Conversation Corner
St. Francis of Assisi, Patron of Peace

Does the military action the U.S. is contemplating against Iraq meet the standards of a just war?


Date: 4/1/2003 7:11:10 PM
Name or Pseudonym: Daniel
Subject: God gives us no right but to follow Jesus

I appreciate your well thought out message but I disagree with your basic idea that God can ever give us the right to use violence. Even within the Catholic framework of just war, I don’t believe that we can say that we do any violence or mete punishment to fellow man in the name of God or Jesus or with God’s blessing.

At the very best, all we can hope for is that God will merely take a tolerant view of how we respond to the necessities of the practical world, i.e. we must render unto Caesar what is Caesars but we should never expect praise or divine right in doing so.

In Matthew, Jesus specifically singles out peacemakers as being specially blesses as well as those who suffer for His name. I think the idea there is that God favors those who practice peace even unto their own persecution and death. While that may not be practical or appealing to you, it is unquestionably what God counsels.

If we can define it narrowly into two options - one is to behave according to the dictates of the practical world, to defend one’s life and one’s worldly interests, to judge and punish those who behave wrongly in the world. In my opinion, this is according to the direct words of Jesus, at best merely to render unto Caesar what is Caesar’s. Jesus might not condemn one for doing so, yet also one would not be praised or blessed for it either.

Option 2 is to embrace peace wholeheartedly, even actually to allow oneself to be persecuted due to one’s total faith in Jesus’ word. While this is clearly unwise from a worldly perspective, it is this choice which will be the blessed and praisworthy one.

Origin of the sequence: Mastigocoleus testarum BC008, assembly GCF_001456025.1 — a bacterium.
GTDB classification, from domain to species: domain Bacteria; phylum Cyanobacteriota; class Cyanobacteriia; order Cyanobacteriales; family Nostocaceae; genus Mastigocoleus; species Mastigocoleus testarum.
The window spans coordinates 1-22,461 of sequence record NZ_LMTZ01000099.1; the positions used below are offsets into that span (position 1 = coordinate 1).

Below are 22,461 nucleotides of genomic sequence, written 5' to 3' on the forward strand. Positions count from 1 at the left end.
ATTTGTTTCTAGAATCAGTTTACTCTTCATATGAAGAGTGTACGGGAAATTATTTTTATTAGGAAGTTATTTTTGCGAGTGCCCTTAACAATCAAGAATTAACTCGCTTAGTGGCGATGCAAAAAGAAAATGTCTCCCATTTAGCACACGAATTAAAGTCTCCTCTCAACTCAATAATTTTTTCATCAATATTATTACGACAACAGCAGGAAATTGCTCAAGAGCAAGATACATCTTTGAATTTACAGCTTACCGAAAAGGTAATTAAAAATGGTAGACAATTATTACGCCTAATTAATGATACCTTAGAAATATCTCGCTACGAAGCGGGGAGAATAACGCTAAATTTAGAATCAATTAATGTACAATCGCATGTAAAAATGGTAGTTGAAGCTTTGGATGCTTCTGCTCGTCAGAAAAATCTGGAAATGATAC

While it may be the "right" choice to attack the country of Iraq from a worldly perspective (I personally do not believe this is the right choice, even from a worldly perspective but that is a separate issue) I do not think we should delude ourselves into thinking that Jesus would find these actions to be worthy of His praise.

I do not believe that US soldiers are bad people. I think they are brave and well-intentioned. But I also think that merely by deciding to bear arms under allegiance to a flag of an Earthly nation, they entertain a conflict to their loyalty to Jesus.

I know that these are very idealistic viewpoints, yet it is one of the mysteries of Jesus that he counseled the most idealistic faith and love of God in the face of worldly distress. His world too was one of violence and strife. I find it unlikely that there is any aspect of modern politics or history which would be so foreign to him that he would change his mind and suddenly preach pre-emptive war or self-defensive violence. I have faith that his living message today is the same as it was 2000 years ago.

I do not believe that Jesus will distinguish between the victors of war or the defeated, nor between the attackers or the defenders, he will judge only between the innocently fallen and those who chose violence against their fellow man, between those who counseled peace and those who supported violence, no matter how well-grounded their worldly rationale.


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